So you’ve amassed a nest egg with growth potential, but don’t have quite enough for a house deposit. If investing in stocks and shares seems soulless, the art market could provide the basis for a beneficial long-term relationship – certainly aesthetically, but perhaps also financially.
Think of the Vogels, a penny-wise New York couple, who achieved “proletarian art collector” status by acquiring a collection of emerging minimalist artists in the 1960s and ’70s, paying just a few hundred dollars for each work, which proved too priceless to sell (valued in the hundreds of millions of dollars).
But leading n financial advisers, auction house directors and curators suggest they are the exception rather than the rule. ???Intuition, patience and possessing a great eye are not enough.
Although loath to equate art with financial gain, the n representative of Christie’s auction house, Ronan Sulich, defers to a colleague’s line, “If it’s appreciated, it will appreciate”.
“When asked, I always advise people to buy what they actually like, because if it doesn’t make them a 500 per cent return, they can at least enjoy looking at it; something you cannot do with stocks and shares,” he says.
Leonard Joel auction house’s managing director, John Albrecht, also says to avoid anyone using the “investment” word in relation to buying art. His advice, in a nutshell, is: “Don’t rush it; consider a story/theme; market equals auction; art equals gallery.”
Albrecht believes young collectors are more global in their thinking these days, with the proliferation of art fairs, online galleries and art blogs. He recommends immersing oneself in these mediums and reading Jeff Makin’s Critical Moments and Robert Hughes’ Nothing If Not Critical, which will provide context, a crucial element for collection longevity.
“There is no doubt in my mind that if you set about collecting a period, genre or medium (or all three) and develop a honed approach to collecting, then what you get is a collection that tells a story and these collections will always be more prized than those that don’t,” he says. Related: The best places to buy affordable artRelated: Inside home of artist Antonia Perricone MrljakRelated: What do top artists hang on their walls?
Time is the most valuable commodity for any potential collector, advises Cameron Menzies, the managing director of Menzies Fine Art Auctioneers. “Art can seldom be ‘traded’ quickly. In almost all cases, a ‘holding’ period of 10 years should be seen as mandatory. Art purchased in a gallery environment is typically the artist’s ‘current’ work, so it needs time to be assessed and appraised by the market in order to appreciate,” he says.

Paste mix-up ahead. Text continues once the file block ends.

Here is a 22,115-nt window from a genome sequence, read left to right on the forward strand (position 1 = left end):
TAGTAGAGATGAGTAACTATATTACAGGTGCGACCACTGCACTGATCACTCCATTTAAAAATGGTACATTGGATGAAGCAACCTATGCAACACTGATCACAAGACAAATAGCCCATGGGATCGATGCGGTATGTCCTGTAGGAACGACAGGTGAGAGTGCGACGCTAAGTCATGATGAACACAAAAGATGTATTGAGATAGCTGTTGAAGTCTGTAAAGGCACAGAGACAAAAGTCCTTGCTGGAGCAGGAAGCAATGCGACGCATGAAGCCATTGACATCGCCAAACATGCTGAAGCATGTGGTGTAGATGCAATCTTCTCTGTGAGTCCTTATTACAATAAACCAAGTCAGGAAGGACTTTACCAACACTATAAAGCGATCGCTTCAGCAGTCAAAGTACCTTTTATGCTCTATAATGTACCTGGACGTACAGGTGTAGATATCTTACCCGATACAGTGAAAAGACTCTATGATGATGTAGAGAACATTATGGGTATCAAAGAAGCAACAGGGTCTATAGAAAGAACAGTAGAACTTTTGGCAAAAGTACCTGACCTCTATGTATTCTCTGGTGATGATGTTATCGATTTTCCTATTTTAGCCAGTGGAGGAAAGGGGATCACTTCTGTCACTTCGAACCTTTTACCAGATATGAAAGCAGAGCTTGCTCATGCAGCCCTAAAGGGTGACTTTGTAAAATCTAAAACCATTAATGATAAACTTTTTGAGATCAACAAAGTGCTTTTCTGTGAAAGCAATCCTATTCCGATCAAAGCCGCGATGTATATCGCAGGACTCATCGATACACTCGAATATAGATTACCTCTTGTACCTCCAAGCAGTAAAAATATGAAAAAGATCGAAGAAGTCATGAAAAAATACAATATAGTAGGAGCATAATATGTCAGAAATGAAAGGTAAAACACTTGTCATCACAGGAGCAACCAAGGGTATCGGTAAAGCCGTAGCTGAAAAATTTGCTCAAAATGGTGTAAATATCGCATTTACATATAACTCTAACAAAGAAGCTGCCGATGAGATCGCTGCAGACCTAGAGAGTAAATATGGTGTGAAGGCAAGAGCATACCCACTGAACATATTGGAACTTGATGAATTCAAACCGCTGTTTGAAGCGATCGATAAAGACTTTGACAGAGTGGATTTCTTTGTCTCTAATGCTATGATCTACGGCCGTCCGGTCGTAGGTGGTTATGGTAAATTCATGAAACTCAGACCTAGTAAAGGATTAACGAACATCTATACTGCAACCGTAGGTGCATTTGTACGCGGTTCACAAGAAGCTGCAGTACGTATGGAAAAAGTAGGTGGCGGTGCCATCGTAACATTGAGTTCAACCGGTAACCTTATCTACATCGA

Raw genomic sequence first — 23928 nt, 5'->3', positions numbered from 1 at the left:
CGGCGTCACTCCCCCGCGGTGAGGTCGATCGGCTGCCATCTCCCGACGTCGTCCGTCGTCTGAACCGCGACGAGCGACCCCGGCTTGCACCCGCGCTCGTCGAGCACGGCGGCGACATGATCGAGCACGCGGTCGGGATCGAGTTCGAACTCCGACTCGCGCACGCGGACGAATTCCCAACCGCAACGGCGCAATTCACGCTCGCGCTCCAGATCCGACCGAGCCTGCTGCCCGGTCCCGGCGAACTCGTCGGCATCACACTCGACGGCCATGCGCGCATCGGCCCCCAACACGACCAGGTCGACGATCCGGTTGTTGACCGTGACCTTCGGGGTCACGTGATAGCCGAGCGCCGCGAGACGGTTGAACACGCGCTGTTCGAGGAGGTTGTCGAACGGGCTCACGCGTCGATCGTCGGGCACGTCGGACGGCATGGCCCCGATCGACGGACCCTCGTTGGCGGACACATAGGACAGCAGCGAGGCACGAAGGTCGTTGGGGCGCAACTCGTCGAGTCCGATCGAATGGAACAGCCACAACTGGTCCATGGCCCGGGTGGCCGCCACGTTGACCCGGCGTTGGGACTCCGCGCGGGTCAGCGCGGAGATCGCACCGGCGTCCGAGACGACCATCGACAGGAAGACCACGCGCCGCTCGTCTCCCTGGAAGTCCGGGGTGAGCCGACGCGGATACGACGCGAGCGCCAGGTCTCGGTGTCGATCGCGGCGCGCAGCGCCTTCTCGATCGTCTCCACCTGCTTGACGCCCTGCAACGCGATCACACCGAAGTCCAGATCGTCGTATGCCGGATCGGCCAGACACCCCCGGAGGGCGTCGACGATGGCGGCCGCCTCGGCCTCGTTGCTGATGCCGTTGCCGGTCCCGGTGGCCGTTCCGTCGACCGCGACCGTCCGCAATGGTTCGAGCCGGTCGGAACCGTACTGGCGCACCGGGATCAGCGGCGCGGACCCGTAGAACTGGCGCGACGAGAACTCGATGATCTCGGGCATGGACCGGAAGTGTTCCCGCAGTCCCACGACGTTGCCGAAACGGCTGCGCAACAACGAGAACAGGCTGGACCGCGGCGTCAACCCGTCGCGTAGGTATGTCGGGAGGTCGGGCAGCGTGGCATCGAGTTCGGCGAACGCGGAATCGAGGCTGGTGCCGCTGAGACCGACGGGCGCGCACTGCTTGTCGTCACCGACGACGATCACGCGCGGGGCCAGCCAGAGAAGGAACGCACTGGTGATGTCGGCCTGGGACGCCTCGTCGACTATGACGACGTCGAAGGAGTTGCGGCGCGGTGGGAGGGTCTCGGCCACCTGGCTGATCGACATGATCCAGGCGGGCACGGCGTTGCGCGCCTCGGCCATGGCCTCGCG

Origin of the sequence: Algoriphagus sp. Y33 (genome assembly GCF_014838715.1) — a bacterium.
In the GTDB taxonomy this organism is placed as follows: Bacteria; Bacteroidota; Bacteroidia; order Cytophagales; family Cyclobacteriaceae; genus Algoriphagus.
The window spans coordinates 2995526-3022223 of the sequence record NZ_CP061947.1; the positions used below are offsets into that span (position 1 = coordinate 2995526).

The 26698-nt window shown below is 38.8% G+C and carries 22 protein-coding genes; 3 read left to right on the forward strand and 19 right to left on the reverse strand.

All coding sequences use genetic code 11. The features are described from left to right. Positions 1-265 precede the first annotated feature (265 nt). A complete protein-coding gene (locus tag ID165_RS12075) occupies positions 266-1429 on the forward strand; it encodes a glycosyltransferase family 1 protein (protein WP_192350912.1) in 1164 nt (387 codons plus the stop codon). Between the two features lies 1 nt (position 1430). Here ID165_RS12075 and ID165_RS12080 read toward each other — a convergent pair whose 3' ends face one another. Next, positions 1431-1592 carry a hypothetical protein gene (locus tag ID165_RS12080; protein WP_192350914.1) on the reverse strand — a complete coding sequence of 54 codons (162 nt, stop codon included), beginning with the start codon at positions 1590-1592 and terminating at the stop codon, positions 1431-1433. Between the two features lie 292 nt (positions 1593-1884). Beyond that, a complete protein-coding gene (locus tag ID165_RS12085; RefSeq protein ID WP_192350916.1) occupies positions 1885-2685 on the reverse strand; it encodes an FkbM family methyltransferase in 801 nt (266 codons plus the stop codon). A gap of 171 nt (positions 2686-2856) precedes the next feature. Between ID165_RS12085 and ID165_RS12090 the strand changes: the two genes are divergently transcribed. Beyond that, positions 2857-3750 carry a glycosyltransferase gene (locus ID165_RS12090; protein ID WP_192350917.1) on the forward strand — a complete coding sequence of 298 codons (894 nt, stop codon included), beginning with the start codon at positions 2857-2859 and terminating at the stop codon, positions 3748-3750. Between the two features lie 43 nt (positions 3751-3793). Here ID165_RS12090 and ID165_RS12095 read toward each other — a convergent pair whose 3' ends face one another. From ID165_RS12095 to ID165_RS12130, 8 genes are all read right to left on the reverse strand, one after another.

Building relationships with those in the know is paramount for collectors. “They should subscribe to gallery and auction house mailing lists and engage their staff, who are generally charming, helpful people with a passion for the collecting journey and guiding their clients. The n Art Sales Digest is an invaluable online resource for tracking auction prices for all n artists”, Menzies says.
Tom Lowenstein OAM, the founding director of Lowensteins Arts Management, has advised top artists on financial matters for more than 50 years, representing and befriending the likes of John Olsen and Charles Blackman.
Possessing natural ability and a flair for media attention go hand in hand for raising an artist’s profile. But Lowenstein says unless an artist is in the realm of Boyd, Whiteley, Olsen and their contemporaries, “an artist that you may have collected for $5000, 20 years ago could only be worth $5000 today”. His advice is to enlist the services of a financial adviser, dealer or consultant who is trustworthy and therefore provides peace of mind and higher-yield potential.
Knowledge is power, suggests Rodney James, an independent art valuer/consultant, exhibitions curator and collection manager, who advises art buyers to “clue up”. He says registered consultants, such as members of the Art Consulting Association of , should be the first port of call.
However, the most important element should be how you feel about the work. Art dealer, consultant and valuer Anna Groden advises buying an artwork that “you love or speaks to you on some level”.
“The difference between art and other investments, such as shares, is that art is something you can appreciate, that is tactile and visual, as opposed to numbers on a piece of paper.”